By definition frozen shoulder is an idiopathic (cause unknown) condition of the shoulder joint which is characterised with extensive pain and a contracture of the joint capsule itself.
The health industry is still searching for the exact cause and studies are constantly being undertaken for both cause and management of this condition. We do know that it involves a hyperplastic fibroplasia (more cells that normal) and excessive collagen secretion which leads to contractures of the joint capsule.
The frozen shoulder has 3 stages
Painful – Pain occurs in movement of the shoulder and range starts to become restricted
Frozen – Shoulder pain typically tends to decrease but the range of the shoulder reduces dramatically
Thawing – This is where you begin to get your range of motion back.
Signs and Symptoms
Frozen shoulder is seen most commonly in the age bracket of 40-60 and is twice as common in males. Less than 2% of the population will experience some level of frozen shoulder in their lifespan, however that increases to 11% in diabetics and those with hyperthyroidism. You are also more likely to suffer if you have had shoulder trauma and/or extended periods of immobility of the shoulder.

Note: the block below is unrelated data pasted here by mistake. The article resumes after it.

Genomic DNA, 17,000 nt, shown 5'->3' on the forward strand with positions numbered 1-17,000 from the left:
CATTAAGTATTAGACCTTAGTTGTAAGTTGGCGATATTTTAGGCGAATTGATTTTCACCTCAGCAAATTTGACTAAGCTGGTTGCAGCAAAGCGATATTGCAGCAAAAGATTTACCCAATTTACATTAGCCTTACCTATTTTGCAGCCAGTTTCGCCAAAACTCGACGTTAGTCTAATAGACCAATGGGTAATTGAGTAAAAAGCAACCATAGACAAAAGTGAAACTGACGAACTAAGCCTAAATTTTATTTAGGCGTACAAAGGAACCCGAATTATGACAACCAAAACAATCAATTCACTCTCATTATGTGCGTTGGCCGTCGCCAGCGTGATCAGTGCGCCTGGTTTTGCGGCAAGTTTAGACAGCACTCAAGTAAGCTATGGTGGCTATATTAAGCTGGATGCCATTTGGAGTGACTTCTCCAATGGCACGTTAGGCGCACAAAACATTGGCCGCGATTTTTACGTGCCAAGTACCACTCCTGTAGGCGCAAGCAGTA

Potential differential diagnoses for the shoulder not moving can be radicular nerve pain, thoracic outlet syndrome, rotator cuff or labral tears and calcification of tendons.
Treatment of frozen shoulder
Range of motion exercises and stretching are the fundamental part of treatment, we have to encourage the shoulder joint to move as much as possible. NSAIDS (anti-inflams) are used to help control pain levels as well as heat or ice. We’re looking to do as many of the usual daily activities that the shoulder will allow us, we need to keep the strength.
Unfortunately recovery is slow and frustrating, but it WILL get better! The usual time frame is between 6 and 24 months , 60% of cases will get better within that 2 year time frame.
Surgery is very rarely required and we don’t encourage it unless absolutely necessary. Corticosteroid injections have been used in the past but with very limited efficiency, one study showed that in 65% of cases the injection was inaccurate and missed where it needed to go.